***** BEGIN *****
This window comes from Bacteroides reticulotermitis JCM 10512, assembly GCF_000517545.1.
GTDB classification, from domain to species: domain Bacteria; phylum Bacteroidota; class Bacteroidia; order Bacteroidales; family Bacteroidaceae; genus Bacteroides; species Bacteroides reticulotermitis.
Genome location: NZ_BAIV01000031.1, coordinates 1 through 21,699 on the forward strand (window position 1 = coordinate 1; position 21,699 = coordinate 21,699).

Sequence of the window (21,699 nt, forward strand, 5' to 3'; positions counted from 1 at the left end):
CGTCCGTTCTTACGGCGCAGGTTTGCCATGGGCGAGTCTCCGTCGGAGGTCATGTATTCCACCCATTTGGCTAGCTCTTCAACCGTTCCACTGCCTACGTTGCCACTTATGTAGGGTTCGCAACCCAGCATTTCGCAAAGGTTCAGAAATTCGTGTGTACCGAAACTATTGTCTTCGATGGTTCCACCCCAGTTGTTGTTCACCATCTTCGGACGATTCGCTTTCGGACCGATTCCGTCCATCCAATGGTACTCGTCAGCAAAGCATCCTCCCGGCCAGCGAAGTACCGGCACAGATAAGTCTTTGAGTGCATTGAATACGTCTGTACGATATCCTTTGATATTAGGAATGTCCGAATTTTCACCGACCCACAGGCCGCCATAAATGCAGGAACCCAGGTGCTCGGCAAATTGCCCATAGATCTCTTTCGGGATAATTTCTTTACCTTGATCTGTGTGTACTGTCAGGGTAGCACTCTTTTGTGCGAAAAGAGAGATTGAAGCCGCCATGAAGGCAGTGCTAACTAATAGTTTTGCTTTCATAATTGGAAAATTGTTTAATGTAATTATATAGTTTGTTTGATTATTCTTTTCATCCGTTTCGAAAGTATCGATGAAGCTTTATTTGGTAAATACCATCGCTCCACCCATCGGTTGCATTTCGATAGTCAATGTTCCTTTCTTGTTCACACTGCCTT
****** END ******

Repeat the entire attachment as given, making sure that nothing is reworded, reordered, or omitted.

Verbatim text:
This window comes from Bacteroides reticulotermitis JCM 10512, assembly GCF_000517545.1.
GTDB classification, from domain to species: domain Bacteria; phylum Bacteroidota; class Bacteroidia; order Bacteroidales; family Bacteroidaceae; genus Bacteroides; species Bacteroides reticulotermitis.
Genome location: NZ_BAIV01000031.1, coordinates 1 through 21,699 on the forward strand (window position 1 = coordinate 1; position 21,699 = coordinate 21,699).

Sequence of the window (21,699 nt, forward strand, 5' to 3'; positions counted from 1 at the left end):
CGTCCGTTCTTACGGCGCAGGTTTGCCATGGGCGAGTCTCCGTCGGAGGTCATGTATTCCACCCATTTGGCTAGCTCTTCAACCGTTCCACTGCCTACGTTGCCACTTATGTAGGGTTCGCAACCCAGCATTTCGCAAAGGTTCAGAAATTCGTGTGTACCGAAACTATTGTCTTCGATGGTTCCACCCCAGTTGTTGTTCACCATCTTCGGACGATTCGCTTTCGGACCGATTCCGTCCATCCAATGGTACTCGTCAGCAAAGCATCCTCCCGGCCAGCGAAGTACCGGCACAGATAAGTCTTTGAGTGCATTGAATACGTCTGTACGATATCCTTTGATATTAGGAATGTCCGAATTTTCACCGACCCACAGGCCGCCATAAATGCAGGAACCCAGGTGCTCGGCAAATTGCCCATAGATCTCTTTCGGGATAATTTCTTTACCTTGATCTGTGTGTACTGTCAGGGTAGCACTCTTTTGTGCGAAAAGAGAGATTGAAGCCGCCATGAAGGCAGTGCTAACTAATAGTTTTGCTTTCATAATTGGAAAATTGTTTAATGTAATTATATAGTTTGTTTGATTATTCTTTTCATCCGTTTCGAAAGTATCGATGAAGCTTTATTTGGTAAATACCATCGCTCCACCCATCGGTTGCATTTCGATAGTCAATGTTCCTTTCTTGTTCACACTGCCTT